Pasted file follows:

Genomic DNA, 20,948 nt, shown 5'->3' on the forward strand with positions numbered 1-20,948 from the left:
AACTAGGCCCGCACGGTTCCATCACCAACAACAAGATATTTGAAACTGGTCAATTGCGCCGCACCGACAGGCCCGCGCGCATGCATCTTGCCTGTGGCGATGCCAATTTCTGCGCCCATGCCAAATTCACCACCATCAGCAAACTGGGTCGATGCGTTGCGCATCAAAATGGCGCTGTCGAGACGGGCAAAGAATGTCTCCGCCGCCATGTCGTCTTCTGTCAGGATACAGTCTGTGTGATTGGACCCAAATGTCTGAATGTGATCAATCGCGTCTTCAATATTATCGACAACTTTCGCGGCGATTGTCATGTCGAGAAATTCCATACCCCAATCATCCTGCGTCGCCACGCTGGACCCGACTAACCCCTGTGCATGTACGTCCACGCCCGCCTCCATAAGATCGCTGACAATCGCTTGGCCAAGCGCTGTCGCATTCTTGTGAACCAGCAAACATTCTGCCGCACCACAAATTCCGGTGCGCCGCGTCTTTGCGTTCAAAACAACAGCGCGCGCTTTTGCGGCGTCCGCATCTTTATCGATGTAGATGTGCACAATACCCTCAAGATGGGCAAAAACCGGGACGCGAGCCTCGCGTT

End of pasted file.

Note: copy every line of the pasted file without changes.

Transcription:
Genomic DNA, 20,948 nt, shown 5'->3' on the forward strand with positions numbered 1-20,948 from the left:
AACTAGGCCCGCACGGTTCCATCACCAACAACAAGATATTTGAAACTGGTCAATTGCGCCGCACCGACAGGCCCGCGCGCATGCATCTTGCCTGTGGCGATGCCAATTTCTGCGCCCATGCCAAATTCACCACCATCAGCAAACTGGGTCGATGCGTTGCGCATCAAAATGGCGCTGTCGAGACGGGCAAAGAATGTCTCCGCCGCCATGTCGTCTTCTGTCAGGATACAGTCTGTGTGATTGGACCCAAATGTCTGAATGTGATCAATCGCGTCTTCAATATTATCGACAACTTTCGCGGCGATTGTCATGTCGAGAAATTCCATACCCCAATCATCCTGCGTCGCCACGCTGGACCCGACTAACCCCTGTGCATGTACGTCCACGCCCGCCTCCATAAGATCGCTGACAATCGCTTGGCCAAGCGCTGTCGCATTCTTGTGAACCAGCAAACATTCTGCCGCACCACAAATTCCGGTGCGCCGCGTCTTTGCGTTCAAAACAACAGCGCGCGCTTTTGCGGCGTCCGCATCTTTATCGATGTAGATGTGCACAATACCCTCAAGATGGGCAAAAACCGGGACGCGAGCCTCGCGTT